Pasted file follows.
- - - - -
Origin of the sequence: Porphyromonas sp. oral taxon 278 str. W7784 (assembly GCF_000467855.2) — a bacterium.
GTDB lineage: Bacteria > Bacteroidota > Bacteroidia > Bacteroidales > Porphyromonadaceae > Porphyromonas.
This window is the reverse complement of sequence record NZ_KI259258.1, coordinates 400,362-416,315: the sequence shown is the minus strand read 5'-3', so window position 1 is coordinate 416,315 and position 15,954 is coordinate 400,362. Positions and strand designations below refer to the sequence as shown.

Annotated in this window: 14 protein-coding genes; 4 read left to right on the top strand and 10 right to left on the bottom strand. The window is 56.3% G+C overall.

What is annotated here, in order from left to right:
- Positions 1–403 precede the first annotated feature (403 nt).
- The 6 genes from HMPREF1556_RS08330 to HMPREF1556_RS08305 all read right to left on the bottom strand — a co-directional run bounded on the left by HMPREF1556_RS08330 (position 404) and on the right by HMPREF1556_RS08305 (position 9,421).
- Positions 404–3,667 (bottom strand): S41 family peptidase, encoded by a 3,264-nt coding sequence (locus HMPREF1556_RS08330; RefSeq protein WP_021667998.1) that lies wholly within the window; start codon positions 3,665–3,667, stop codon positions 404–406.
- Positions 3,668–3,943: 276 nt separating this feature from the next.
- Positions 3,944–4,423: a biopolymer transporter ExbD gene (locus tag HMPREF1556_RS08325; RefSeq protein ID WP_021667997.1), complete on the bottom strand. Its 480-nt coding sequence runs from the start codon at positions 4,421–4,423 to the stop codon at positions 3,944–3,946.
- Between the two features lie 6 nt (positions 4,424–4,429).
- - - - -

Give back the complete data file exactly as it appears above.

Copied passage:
Origin of the sequence: Porphyromonas sp. oral taxon 278 str. W7784 (assembly GCF_000467855.2) — a bacterium.
GTDB lineage: Bacteria > Bacteroidota > Bacteroidia > Bacteroidales > Porphyromonadaceae > Porphyromonas.
This window is the reverse complement of sequence record NZ_KI259258.1, coordinates 400,362-416,315: the sequence shown is the minus strand read 5'-3', so window position 1 is coordinate 416,315 and position 15,954 is coordinate 400,362. Positions and strand designations below refer to the sequence as shown.

Annotated in this window: 14 protein-coding genes; 4 read left to right on the top strand and 10 right to left on the bottom strand. The window is 56.3% G+C overall.

What is annotated here, in order from left to right:
- Positions 1–403 precede the first annotated feature (403 nt).
- The 6 genes from HMPREF1556_RS08330 to HMPREF1556_RS08305 all read right to left on the bottom strand — a co-directional run bounded on the left by HMPREF1556_RS08330 (position 404) and on the right by HMPREF1556_RS08305 (position 9,421).
- Positions 404–3,667 (bottom strand): S41 family peptidase, encoded by a 3,264-nt coding sequence (locus HMPREF1556_RS08330; RefSeq protein WP_021667998.1) that lies wholly within the window; start codon positions 3,665–3,667, stop codon positions 404–406.
- Positions 3,668–3,943: 276 nt separating this feature from the next.
- Positions 3,944–4,423: a biopolymer transporter ExbD gene (locus tag HMPREF1556_RS08325; RefSeq protein ID WP_021667997.1), complete on the bottom strand. Its 480-nt coding sequence runs from the start codon at positions 4,421–4,423 to the stop codon at positions 3,944–3,946.
- Between the two features lie 6 nt (positions 4,424–4,429).